- 93. The Panel recommends that CSC consider a governance structure that 'flattens' the management structure in order to create more integrated functional support structures, nationally, strengthen decision-making at the frontline, and respond to the full set of recommendations proposed by the Panel.
- 94. The Panel recommends that CSC ensures a quality assurance process is in place to monitor compliance with CSC policies.
- 95. The Panel recommends that federal and provincial partners in the criminal justice system work together to develop a comprehensive integrated reporting system that effectively measures reoffending by offenders and clearly communicates this information to Canadians.
- 96. CSC should strengthen its performance measures and look to other correctional jurisdictions to improve its capability to develop 'targets for results'.
- 97. The Panel recommends that CSC strengthen its performance measurement in the areas of offender employability and the elimination of drugs from penitentiaries.
Physical Infrastructure—Yesterday's Infrastructure Does not Meet Today's Needs
- 98. The Panel recommends that CSC pursue undertaking capital and operating investments in a new type of regional, penitentiary complex that responds to the cost-efficiency and operational-effectiveness deficits of its current physical infrastructure.
- 99. The Panel recommends that CSC develop a 'project development proposal' for consideration which takes into account the recommendations of Deloitte's October 4, 2007 Independent Review of the cost estimate for the construction and operation of a new corrections facility which was commissioned by the Panel.
- 100. The Panel recommends that in the interim, CSC institute clear criteria to minimize authorization of retrofit projects.
- 101. The Panel recommends that any review of changes to CSC's physical infrastructure consider the impact of building new correctional facilities in different regional locales or correctional complexes, financing these new capital expenses in a new way, and decommissioning facilities that have long served their usefulness.
- 102. The Panel suggests that CSC look at other correctional jurisdictions to determine the operational and related cost-effective benefits of building new correctional facilities in different regional locales or correctional complexes.
- 103. The Panel recommends that CSC review standards used in the purchase of outside medical services in each of its regions.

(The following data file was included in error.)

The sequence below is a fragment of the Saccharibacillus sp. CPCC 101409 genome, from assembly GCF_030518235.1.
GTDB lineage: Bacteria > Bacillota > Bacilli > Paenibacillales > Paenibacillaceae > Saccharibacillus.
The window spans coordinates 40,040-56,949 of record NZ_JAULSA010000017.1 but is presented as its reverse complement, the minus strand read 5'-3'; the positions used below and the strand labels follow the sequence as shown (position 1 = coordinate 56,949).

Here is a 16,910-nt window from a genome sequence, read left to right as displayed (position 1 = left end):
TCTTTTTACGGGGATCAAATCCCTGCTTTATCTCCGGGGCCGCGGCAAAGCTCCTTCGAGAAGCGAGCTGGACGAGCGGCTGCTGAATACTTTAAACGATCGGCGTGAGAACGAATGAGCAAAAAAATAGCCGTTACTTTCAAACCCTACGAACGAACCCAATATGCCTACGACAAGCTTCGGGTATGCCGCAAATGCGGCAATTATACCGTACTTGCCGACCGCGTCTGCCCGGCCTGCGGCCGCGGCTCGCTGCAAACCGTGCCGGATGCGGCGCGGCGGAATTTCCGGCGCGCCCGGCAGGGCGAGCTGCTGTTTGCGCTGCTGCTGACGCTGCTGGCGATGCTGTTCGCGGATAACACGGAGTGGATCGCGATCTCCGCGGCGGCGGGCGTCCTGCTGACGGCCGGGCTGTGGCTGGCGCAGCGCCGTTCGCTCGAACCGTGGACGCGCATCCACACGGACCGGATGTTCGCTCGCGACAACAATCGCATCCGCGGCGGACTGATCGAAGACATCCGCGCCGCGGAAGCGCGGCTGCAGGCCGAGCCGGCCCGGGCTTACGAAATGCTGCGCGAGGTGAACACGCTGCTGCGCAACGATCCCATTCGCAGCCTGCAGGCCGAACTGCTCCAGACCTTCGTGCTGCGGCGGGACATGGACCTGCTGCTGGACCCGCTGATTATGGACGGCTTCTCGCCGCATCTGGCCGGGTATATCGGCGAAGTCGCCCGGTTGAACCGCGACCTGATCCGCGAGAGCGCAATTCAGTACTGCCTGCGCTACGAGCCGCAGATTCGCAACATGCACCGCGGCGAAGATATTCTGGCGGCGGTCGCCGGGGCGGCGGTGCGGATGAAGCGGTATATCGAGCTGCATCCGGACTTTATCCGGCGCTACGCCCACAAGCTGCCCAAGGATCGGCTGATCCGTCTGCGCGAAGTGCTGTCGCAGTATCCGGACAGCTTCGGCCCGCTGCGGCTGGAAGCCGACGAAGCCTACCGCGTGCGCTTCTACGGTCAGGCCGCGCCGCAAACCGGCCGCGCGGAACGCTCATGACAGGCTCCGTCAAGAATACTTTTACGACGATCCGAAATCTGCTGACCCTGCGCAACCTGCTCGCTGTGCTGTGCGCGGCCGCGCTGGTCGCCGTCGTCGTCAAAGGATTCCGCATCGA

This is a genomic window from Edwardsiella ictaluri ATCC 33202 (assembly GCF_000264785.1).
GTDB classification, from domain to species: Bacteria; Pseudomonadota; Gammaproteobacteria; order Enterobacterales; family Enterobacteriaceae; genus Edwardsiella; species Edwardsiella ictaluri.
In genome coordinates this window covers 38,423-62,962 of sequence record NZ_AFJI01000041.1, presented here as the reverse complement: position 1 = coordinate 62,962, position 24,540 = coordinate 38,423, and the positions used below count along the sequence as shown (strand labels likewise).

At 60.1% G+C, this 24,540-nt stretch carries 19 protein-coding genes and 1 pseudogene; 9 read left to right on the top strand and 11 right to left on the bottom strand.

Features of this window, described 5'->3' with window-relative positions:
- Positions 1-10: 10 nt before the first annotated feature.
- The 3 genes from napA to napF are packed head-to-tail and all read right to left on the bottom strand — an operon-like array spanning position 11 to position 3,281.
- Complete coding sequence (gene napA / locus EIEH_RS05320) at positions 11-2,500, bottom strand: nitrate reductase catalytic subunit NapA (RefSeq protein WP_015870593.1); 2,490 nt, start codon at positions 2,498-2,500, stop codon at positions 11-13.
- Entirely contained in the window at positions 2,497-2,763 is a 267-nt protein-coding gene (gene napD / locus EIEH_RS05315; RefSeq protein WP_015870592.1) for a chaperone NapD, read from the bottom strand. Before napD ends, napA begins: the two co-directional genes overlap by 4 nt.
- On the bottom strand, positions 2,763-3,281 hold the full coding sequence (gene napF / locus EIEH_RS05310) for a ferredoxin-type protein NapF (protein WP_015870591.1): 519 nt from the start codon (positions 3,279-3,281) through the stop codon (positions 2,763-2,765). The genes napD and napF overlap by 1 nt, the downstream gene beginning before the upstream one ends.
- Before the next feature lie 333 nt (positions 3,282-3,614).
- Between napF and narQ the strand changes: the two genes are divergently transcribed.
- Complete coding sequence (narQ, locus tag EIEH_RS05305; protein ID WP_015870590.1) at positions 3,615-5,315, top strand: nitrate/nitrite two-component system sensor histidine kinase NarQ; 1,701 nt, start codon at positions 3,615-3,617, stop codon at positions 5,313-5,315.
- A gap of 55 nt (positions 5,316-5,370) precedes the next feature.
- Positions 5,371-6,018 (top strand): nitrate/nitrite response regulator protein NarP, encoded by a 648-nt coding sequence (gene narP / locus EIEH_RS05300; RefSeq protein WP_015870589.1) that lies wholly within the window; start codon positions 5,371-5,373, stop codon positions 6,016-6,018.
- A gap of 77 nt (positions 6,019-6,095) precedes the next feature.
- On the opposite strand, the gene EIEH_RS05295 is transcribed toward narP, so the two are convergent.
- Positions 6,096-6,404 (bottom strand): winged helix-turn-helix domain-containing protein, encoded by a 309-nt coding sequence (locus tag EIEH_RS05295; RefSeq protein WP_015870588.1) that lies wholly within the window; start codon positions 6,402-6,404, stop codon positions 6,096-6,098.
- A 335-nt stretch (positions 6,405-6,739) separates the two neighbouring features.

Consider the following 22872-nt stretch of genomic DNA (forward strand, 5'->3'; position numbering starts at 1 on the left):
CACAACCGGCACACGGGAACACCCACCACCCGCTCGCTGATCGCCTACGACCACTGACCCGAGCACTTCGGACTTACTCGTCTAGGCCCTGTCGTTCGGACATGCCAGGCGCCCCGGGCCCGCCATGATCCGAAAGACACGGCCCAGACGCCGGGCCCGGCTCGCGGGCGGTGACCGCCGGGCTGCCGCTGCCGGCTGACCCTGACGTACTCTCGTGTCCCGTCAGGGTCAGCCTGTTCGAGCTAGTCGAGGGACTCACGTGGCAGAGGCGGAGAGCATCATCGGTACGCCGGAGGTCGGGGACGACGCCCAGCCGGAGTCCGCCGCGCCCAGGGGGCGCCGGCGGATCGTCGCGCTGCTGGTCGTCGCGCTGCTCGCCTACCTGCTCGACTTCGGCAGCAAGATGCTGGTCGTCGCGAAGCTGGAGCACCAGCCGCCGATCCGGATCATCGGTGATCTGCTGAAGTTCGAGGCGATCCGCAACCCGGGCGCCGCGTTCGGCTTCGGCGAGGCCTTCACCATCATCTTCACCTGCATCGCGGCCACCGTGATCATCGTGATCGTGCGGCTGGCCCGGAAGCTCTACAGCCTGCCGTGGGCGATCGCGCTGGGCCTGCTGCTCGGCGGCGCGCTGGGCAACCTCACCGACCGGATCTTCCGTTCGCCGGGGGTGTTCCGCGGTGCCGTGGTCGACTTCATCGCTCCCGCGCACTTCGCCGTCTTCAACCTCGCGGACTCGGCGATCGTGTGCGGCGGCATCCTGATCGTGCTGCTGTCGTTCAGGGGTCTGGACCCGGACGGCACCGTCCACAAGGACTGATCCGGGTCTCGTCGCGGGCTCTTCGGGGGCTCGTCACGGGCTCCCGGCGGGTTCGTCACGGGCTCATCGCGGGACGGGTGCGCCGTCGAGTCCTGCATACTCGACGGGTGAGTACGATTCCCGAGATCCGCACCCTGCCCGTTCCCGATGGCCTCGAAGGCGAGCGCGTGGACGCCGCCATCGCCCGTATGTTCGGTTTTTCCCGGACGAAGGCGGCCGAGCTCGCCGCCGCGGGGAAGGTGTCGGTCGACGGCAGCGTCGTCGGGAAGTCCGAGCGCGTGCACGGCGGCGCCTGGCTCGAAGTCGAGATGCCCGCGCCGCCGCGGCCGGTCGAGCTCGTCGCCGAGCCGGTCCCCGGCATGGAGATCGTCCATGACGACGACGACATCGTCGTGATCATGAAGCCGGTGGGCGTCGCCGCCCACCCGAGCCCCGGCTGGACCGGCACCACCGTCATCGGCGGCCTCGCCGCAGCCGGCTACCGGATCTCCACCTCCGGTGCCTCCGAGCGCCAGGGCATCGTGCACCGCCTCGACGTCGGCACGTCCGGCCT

- 104. The Panel recommends that the government take into consideration the importance of ensuring that both federal and national initiatives related to health care reflect the responsibilities and accountabilities of CSC. The Panel suggests that the Government examine how health care costs are funded for federal offenders and either consider providing a direct allocation out of Health Canada, or continue consideration of these core costs in the determination of CSC budgetary allocations.
- 105. The Panel recommends that the two-year bridge funding provided by Treasury Board to CSC for the period of 2007–09 be extended as part of CSC's normal operating allocations.
Frivolous and Vexatious Grievances by Offenders
- 106. The Panel recommends that CSC clearly establish criteria to define offender grievances that are considered frivolous and vexatious and review its Offender Redress System to ensure that procedures are introduced at the 'first level' of the grievance process to address these grievances in the context of CSC policy.
Initial Placement of Offenders Convicted of First and Second Degree Murder
- 107. The Panel recommends that consideration be given to amend the CCRA to clearly define the initial security level and duration of placement of offenders convicted of first and second degree murder and the reasons for placement.
- 108. Offenders convicted of first and second degree murder should be managed differently from offenders with short sentences. In light of the impacts of the amendment, CSC should use the results of intake assessment and the offender's correctional plan to manage the offender's sentence in a comprehensive manner until subsequent decision points related to the reassessment of the progress the offender has made in following the correctional plan.
Collection of DNA Samples
- 109. The Panel recommends that, as part of its contribution to ongoing and effective criminal investigations, that CSC be supportive of any action that considers taking DNA samples from federal offenders in CSC penitentiaries, especially from sexual and dangerous offenders.